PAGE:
PASTORAL POINT –“Deliver Us, (Lead us not into temptation but deliver us from evil)”
One day Jesus was praying in a certain place. When he finished, one of his disciples said to him, “Lord, teach us to pray, just as John taught his disciples.” 2He said to them, “When you pray, say: “ ‘Father, hallowed be your name, your kingdom come. 3Give us each day our daily bread. 4Forgive us our sins, for we also forgive everyone who sins against us. And lead us not into temptation. ” 5Then Jesus said to them, “Suppose you have a friend, and you go to him at midnight and say, ‘Friend, lend me three loaves of bread; 6a friend of mine on a journey has come to me, and I have no food to offer him.’
7And suppose the one inside answers, ‘Don’t bother me. The door is
already locked, and my children and I are in bed. I can’t get up and give
you anything.’ 8 I tell you, even though he will not get up and give you the
bread because of friendship, yet because of your shameless audacity [e] he
will surely get up and give you as much as you need.
9“So I say to you: Ask and it will be given to you; seek and you will
find; knock and the door will be opened to you. 10For everyone who asks
receives; the one who seeks finds; and to the one who knocks, the door will
be opened. 11“Which of you fathers, if your son asks for [f] a fish, will give
him a snake instead? 12Or if he asks for an egg, will give him a scorpion?
13If you then, though you are evil, know how to give good gifts to your
children, how much more will your Father in heaven give the Holy Spirit to
those who ask him!”
Temptation often begins on the surface, will seem to be very innocent, very subtle, and in order to resist temptation we must remember how quietly and gently temptation comes to us. They don’t come like a hurricane, but like a gentle breeze. Let us remember that the temptation of Jesus took place when he has been in the desert for 40 days. Imagine how you would feel if you had been in the desert for 40 days with very little to eat or drink. You could, by the sheer power of your will, turn the stones in front of you into bread. Maybe the obvious response will be, yes, no big deal, I can do that. That is the real problem with temptation. It is so easy to respond to the temptation with the phrase, “It’s no big deal.”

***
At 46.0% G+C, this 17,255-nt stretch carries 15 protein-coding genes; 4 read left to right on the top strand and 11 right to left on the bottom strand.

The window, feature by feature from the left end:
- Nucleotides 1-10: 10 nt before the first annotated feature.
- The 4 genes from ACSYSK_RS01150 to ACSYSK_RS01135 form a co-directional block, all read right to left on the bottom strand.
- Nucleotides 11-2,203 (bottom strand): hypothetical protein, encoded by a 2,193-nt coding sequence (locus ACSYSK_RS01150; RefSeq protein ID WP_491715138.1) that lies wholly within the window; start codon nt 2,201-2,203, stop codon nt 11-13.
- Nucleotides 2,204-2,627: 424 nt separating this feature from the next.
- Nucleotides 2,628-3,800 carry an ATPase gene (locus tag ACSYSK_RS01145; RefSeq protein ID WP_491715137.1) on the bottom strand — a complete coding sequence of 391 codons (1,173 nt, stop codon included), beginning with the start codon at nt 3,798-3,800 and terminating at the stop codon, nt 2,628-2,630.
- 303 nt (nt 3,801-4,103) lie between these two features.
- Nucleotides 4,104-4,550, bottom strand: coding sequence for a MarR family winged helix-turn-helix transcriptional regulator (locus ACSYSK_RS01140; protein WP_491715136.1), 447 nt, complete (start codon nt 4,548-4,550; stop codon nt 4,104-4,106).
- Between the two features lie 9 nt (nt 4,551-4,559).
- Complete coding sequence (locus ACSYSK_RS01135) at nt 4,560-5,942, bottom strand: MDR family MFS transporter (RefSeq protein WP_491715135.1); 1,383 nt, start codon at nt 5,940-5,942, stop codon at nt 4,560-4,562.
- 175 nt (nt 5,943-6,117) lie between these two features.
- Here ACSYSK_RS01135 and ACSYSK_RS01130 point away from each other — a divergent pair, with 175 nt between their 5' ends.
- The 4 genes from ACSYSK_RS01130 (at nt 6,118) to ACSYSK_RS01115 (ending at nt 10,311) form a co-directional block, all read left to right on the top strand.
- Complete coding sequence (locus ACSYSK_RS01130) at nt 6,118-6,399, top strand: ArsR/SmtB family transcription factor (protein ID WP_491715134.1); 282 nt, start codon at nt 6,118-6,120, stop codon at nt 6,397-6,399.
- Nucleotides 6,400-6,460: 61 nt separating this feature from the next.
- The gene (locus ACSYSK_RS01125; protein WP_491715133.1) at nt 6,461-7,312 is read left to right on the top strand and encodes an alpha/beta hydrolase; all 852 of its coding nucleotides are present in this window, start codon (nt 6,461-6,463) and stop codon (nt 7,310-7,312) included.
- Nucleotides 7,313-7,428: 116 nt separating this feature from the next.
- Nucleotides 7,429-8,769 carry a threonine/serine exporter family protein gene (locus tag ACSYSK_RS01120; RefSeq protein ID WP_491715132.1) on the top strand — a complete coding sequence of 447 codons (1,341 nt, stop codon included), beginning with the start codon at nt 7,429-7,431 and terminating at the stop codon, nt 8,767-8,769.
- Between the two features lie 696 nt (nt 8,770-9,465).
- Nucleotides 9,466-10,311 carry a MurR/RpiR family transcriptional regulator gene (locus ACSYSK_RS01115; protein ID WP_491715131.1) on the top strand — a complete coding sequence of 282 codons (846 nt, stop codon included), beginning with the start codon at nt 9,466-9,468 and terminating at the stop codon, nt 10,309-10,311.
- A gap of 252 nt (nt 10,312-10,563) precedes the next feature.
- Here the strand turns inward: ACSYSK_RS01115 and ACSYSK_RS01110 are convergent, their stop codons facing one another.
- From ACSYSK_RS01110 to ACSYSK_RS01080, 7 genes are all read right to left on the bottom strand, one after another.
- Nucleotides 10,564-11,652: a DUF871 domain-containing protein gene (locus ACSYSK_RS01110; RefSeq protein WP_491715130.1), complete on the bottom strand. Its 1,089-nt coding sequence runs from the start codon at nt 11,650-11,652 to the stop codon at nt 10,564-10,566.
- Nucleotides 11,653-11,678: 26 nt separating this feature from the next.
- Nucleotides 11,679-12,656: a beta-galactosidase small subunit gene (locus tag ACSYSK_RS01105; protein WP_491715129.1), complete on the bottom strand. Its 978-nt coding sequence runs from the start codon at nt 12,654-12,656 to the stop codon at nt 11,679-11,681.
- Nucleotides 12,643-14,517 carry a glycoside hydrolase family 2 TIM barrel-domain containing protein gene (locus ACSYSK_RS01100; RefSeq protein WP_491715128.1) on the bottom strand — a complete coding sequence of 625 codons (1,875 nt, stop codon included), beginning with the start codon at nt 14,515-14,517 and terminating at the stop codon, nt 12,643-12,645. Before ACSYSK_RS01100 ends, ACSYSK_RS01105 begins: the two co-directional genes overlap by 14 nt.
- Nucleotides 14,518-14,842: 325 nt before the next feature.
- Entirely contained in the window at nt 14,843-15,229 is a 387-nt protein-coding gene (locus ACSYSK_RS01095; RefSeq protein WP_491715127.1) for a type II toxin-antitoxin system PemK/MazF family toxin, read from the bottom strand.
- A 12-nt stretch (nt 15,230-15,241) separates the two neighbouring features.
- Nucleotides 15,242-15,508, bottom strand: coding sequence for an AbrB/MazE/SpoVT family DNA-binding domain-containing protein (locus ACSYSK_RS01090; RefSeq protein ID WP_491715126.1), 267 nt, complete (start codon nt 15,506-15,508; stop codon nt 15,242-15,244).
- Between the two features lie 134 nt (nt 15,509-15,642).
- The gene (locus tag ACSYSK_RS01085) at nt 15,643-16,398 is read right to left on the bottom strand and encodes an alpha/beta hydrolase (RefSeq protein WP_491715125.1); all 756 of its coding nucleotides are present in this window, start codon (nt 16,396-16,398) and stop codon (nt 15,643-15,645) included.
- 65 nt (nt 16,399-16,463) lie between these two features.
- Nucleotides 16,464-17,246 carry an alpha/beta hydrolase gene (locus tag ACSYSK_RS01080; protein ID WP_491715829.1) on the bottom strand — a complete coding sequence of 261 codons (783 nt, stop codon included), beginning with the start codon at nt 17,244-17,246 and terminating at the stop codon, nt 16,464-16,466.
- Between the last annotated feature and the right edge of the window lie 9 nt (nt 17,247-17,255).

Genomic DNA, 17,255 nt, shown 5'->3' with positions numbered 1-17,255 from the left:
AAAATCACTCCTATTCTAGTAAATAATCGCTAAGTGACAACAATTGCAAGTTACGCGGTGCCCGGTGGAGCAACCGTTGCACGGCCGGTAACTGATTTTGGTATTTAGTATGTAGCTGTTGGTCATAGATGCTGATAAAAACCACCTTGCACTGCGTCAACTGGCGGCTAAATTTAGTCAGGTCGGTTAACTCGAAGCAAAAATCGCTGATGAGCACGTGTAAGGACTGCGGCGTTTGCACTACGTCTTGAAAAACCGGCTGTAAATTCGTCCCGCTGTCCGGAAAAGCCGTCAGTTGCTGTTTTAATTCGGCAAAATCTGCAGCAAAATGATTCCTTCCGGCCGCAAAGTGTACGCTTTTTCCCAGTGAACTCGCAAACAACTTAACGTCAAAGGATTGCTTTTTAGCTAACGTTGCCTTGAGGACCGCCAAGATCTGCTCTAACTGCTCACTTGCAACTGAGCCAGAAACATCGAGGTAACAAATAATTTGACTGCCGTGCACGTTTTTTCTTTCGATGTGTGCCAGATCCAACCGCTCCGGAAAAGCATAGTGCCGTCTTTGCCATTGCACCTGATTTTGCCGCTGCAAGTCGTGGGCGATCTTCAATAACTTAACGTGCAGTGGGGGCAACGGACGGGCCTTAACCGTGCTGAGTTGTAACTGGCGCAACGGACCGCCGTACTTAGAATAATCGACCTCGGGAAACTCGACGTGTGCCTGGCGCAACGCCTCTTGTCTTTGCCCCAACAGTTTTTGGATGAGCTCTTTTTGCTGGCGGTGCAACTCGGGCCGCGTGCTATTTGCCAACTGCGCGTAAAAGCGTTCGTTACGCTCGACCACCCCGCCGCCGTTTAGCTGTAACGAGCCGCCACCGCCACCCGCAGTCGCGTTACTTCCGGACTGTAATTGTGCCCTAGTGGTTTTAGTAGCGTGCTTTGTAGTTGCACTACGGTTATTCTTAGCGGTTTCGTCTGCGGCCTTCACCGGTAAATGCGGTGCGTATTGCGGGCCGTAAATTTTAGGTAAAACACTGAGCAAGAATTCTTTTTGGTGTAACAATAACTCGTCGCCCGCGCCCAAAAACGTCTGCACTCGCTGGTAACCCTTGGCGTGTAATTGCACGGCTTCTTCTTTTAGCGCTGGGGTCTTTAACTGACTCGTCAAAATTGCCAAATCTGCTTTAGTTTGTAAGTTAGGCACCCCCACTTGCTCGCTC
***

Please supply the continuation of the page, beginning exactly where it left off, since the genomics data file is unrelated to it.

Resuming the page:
I read a story of how it starts with people who embezzled money. It never starts with the desire to embezzle a million dollars. It starts with the worker needing a few extra dollars. He or she takes it, thinking, “I’ll just borrow
this. I’ll put it back. It’s just enough to buy a lunch, or a book. No big deal.” Or think of the man or woman who commits adultery. It doesn’t start with a full-fledged affair. It starts with a simple, innocent conversation. Or a
meeting over lunch in which there is nothing wrong, it’s just never shared with the spouse. It’s no big deal.Facing temptations always involves an invitation to forget who we are. Ultimately, for the believers, yielding to temptation forgets that we are above all else Christians, children of God who are called to a new way of life. Temptation has less to do with deciding whether or not to do something we shouldn’t, as much as it has to do
with forgetting who we are. For example the temptation to take one more piece of chocolate when we are trying to lose weight, or to light up one more cigarette when we are trying to give up smoking comes for the power of forgetting who we are and where we are going and who is in control.
“Lead us not into temptation but deliver us from evil”. As someone said; “You have two choices about how you will face the future. You either move toward tomorrow with self-sufficiency or God dependence.” In the Lord’s Prayer we affirm that our choice is the later. We move toward the future believing that we need “leading” and “deliverance.” Without it, we will get lost and trapped. A lifestyle of faith means that at some fundamental
level, we know that we don’t have everything under control. We face life without arrogance, with deep-rooted humility, knowing that we need God’s help. We must remember that we can embrace the guiding power of the
Word of God, it will lead us and it is the greatest power in resisting temptation. And every time Jesus responds, he doesn’t resist by the sheer force of his will. Nor does he resist by engaging the devil in eloquent debate. He simply says, “The Word of God says…” and then he quotes Scripture.
The Word of God brings us to a lifestyle of faith and humility before a sovereign God whose blessing and strength we desperately need. “You adulterous people, don’t you know that friendship with the world is hatred
toward God? Anyone who chooses to be a friend of the world becomes an enemy of God.” (James 4:4). That is how we should relate to God. And we can relate to God in two ways. We approach Him with a sense of duty and
guilt or joyous gratitude that seeks to give glory and honor to him. We should approach God with humility. “For thine is the kingdom, and power, and the glory forever”. We show humility in our hearts towards God, and He knows that when He delivers us from evil, enabling us to lead a holy life, it will allow the fulfillment of His Kingdom and His will to be done on earth as it is in heaven.
“No temptation has overtaken you that is not common to people. God is faithful, and He will not let you be tempted beyond your ability, but with the temptation He will also provide the way of escape, that you may be able
to endure it.” 1 Cor. 10:13). The Bible also says that if we repent of our sins God will forgive us and cleanse us from all unrighteousness. Repentance means we need to turn away from our sins and cling to God and follow Him
all the days of our lives! Then we ask Him for forgiveness and He makes us into a new creation! We ask God to deliver us, because He is our father in heaven, who lead us not into temptation, but deliver us from evil.